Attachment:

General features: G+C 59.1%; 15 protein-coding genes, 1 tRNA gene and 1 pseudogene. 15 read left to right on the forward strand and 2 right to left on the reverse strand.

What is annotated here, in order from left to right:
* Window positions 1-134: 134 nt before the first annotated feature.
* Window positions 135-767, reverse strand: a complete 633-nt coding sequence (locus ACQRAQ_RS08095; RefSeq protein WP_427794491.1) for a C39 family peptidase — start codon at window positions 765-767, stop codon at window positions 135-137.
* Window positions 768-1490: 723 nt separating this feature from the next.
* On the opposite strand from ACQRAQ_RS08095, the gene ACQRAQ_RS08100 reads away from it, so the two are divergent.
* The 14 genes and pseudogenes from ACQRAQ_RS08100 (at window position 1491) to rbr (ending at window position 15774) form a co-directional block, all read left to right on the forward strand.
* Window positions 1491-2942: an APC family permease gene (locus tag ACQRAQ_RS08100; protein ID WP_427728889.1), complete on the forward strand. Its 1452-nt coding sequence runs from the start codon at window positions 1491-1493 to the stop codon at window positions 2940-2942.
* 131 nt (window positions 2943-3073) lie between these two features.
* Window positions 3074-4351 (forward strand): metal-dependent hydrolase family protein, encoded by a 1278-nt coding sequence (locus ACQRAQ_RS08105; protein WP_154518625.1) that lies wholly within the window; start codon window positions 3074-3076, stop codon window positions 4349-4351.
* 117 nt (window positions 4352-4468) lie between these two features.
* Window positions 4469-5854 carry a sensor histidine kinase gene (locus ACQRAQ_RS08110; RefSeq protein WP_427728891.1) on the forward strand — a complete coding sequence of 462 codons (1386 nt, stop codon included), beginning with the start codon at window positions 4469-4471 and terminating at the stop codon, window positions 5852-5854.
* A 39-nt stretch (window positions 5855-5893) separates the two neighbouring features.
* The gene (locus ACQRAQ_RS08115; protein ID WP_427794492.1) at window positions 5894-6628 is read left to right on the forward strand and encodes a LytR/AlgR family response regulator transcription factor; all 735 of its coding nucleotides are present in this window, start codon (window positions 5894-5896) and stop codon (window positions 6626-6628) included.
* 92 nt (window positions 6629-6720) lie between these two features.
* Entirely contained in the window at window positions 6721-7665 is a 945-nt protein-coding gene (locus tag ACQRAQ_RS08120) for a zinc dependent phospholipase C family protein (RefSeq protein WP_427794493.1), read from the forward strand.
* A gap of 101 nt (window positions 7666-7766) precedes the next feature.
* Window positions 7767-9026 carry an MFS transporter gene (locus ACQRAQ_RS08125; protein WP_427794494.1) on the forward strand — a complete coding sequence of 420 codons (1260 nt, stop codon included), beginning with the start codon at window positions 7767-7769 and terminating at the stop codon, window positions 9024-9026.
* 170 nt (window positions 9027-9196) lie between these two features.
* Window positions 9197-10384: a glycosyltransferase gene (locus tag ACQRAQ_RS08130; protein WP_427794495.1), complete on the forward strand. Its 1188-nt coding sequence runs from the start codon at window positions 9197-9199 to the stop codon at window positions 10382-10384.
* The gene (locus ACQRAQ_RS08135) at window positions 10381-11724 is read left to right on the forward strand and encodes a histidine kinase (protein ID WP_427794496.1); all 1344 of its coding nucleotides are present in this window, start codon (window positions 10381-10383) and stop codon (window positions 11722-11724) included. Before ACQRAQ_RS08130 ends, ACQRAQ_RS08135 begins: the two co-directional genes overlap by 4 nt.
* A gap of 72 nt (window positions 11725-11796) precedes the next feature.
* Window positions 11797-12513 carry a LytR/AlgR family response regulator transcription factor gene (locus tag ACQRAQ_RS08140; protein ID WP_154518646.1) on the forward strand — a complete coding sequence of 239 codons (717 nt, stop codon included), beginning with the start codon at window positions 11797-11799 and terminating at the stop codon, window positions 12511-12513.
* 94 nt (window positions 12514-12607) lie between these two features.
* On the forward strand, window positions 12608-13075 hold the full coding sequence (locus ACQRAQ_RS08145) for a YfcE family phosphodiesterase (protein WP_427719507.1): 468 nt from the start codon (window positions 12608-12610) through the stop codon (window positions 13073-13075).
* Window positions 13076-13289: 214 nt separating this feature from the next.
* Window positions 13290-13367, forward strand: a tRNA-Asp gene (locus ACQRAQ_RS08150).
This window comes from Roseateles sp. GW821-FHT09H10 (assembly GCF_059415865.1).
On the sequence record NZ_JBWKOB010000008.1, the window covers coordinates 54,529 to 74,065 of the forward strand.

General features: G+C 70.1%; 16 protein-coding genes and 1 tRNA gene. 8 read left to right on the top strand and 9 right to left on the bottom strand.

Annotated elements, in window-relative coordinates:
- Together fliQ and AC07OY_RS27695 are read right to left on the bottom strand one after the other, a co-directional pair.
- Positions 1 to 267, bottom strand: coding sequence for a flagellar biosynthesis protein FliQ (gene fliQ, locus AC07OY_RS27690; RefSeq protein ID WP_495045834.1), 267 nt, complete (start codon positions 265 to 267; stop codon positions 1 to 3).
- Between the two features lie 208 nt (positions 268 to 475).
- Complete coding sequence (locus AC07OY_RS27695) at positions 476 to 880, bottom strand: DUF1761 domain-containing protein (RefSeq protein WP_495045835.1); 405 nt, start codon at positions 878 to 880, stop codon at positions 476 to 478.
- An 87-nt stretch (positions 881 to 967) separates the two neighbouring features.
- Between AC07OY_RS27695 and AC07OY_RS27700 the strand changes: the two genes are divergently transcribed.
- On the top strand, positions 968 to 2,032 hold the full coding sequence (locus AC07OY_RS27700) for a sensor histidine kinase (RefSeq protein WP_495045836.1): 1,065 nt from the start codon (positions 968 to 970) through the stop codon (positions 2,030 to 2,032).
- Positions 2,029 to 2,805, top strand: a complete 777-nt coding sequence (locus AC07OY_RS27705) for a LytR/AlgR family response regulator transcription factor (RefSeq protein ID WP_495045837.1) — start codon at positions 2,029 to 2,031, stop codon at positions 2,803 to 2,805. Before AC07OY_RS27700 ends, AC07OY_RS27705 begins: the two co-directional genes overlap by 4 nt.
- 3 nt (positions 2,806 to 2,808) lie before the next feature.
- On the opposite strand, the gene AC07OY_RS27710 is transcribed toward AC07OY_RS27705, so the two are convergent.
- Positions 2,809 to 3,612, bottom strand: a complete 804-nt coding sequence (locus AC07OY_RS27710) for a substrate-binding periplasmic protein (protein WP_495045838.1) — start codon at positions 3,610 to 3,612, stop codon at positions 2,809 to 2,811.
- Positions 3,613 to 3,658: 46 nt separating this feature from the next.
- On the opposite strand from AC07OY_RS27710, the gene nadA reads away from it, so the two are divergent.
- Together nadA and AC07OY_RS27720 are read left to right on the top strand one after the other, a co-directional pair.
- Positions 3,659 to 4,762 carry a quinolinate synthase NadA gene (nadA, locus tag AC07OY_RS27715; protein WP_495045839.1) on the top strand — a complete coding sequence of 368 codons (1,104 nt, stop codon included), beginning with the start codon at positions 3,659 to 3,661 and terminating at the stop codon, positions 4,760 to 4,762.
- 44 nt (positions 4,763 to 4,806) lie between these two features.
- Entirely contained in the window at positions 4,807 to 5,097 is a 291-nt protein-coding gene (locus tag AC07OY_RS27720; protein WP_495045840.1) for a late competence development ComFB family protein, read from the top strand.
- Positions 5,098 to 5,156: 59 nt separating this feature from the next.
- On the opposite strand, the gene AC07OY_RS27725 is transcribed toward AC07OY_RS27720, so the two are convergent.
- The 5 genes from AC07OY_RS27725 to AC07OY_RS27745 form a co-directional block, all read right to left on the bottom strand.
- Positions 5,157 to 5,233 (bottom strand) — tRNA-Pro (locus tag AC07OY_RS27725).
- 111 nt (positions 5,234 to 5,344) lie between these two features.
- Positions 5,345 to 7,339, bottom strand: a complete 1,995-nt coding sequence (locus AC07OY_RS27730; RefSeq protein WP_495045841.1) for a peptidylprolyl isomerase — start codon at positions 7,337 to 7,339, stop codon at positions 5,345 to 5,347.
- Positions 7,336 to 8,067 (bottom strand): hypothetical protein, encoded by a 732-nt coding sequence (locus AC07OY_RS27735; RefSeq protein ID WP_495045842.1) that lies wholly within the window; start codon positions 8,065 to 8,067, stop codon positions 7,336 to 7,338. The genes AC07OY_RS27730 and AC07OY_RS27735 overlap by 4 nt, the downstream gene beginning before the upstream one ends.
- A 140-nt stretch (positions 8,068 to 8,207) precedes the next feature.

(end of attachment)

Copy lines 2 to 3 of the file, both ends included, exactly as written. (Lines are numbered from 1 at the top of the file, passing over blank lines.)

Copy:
What is annotated here, in order from left to right:
* Window positions 1-134: 134 nt before the first annotated feature.